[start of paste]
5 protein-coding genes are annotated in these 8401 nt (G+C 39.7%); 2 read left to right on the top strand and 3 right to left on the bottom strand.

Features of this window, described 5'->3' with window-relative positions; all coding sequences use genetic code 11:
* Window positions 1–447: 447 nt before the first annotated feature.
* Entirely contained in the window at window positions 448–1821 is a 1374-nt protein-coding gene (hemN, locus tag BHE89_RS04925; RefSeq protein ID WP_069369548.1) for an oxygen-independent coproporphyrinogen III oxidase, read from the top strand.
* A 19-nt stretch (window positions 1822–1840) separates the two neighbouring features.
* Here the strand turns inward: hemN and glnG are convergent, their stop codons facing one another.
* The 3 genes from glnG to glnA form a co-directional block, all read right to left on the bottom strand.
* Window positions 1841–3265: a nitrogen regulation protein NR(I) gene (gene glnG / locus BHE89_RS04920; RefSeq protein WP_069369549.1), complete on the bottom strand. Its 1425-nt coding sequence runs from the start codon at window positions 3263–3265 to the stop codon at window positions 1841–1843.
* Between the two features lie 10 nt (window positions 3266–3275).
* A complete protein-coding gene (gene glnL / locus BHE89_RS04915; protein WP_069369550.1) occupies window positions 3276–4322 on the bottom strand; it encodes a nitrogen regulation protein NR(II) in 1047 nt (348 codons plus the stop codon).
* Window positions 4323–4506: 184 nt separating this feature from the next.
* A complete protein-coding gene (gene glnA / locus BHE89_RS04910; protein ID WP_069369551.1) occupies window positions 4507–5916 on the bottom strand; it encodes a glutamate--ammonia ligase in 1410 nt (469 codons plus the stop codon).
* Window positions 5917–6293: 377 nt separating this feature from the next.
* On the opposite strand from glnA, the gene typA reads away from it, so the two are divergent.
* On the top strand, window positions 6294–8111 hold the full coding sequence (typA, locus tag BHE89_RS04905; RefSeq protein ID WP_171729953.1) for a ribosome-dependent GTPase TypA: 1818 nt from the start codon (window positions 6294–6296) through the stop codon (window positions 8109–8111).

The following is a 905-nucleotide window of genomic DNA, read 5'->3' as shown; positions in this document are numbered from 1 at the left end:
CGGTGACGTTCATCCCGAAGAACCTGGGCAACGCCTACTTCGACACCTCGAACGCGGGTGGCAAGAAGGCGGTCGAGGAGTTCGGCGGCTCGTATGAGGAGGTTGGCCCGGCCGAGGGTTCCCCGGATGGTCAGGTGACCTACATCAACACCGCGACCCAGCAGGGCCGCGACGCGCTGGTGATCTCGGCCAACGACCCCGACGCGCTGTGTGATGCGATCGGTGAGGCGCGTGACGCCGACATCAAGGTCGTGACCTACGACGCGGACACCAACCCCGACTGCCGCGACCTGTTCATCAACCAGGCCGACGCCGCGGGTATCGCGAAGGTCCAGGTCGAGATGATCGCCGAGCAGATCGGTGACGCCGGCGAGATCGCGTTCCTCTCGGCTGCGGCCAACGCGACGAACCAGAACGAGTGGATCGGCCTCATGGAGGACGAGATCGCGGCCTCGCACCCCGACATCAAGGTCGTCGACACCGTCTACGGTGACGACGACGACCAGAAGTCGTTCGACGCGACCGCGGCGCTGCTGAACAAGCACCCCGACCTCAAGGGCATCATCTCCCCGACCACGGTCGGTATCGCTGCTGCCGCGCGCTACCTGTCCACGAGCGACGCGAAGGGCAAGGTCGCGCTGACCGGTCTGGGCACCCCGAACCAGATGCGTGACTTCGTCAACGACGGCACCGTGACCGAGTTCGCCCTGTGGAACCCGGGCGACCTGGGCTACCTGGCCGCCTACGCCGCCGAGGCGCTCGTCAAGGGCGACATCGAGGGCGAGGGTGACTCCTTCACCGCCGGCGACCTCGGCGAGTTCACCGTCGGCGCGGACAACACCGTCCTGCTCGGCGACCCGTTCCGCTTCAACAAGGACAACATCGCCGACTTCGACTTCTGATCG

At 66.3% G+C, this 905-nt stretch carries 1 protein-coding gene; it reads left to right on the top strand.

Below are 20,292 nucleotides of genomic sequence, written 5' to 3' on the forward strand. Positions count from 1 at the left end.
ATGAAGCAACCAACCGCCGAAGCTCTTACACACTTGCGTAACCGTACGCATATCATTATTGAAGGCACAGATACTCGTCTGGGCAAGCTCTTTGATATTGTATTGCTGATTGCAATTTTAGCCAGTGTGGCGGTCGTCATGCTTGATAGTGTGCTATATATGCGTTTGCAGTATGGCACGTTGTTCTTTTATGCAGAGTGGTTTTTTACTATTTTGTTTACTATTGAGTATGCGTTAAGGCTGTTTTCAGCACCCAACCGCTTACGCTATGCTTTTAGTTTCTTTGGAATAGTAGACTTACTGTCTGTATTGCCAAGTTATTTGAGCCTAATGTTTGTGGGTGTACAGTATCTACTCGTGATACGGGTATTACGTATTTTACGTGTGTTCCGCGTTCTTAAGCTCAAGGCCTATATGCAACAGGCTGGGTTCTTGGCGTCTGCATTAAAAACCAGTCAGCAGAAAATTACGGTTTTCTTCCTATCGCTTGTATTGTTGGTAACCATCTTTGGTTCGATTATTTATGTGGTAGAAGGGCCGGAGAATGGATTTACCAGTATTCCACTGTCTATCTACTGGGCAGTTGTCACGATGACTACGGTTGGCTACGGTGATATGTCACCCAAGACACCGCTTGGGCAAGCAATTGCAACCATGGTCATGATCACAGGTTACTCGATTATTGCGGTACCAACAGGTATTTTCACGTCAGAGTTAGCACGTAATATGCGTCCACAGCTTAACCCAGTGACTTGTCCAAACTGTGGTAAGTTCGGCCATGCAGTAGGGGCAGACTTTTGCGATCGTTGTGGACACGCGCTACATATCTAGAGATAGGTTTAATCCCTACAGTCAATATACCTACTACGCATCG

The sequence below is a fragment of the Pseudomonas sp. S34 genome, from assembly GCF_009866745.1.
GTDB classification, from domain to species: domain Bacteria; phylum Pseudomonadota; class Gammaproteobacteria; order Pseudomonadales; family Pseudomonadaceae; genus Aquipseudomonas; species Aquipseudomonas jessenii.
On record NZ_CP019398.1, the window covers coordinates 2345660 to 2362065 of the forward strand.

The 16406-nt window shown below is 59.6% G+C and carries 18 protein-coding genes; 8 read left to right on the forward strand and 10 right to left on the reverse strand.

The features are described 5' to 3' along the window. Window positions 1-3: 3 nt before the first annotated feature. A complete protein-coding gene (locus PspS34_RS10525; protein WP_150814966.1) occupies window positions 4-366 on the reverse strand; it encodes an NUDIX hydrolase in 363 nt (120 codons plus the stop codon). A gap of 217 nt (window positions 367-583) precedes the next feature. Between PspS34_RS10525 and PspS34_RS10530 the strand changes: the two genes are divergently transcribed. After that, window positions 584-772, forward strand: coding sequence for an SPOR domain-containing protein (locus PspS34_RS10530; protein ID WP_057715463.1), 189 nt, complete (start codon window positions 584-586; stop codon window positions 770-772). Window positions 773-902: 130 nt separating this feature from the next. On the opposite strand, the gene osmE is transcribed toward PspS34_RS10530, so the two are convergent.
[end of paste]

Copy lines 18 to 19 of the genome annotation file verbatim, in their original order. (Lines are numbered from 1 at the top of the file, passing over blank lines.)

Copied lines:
At 66.3% G+C, this 905-nt stretch carries 1 protein-coding gene; it reads left to right on the top strand.

Below are 20,292 nucleotides of genomic sequence, written 5' to 3' on the forward strand. Positions count from 1 at the left end.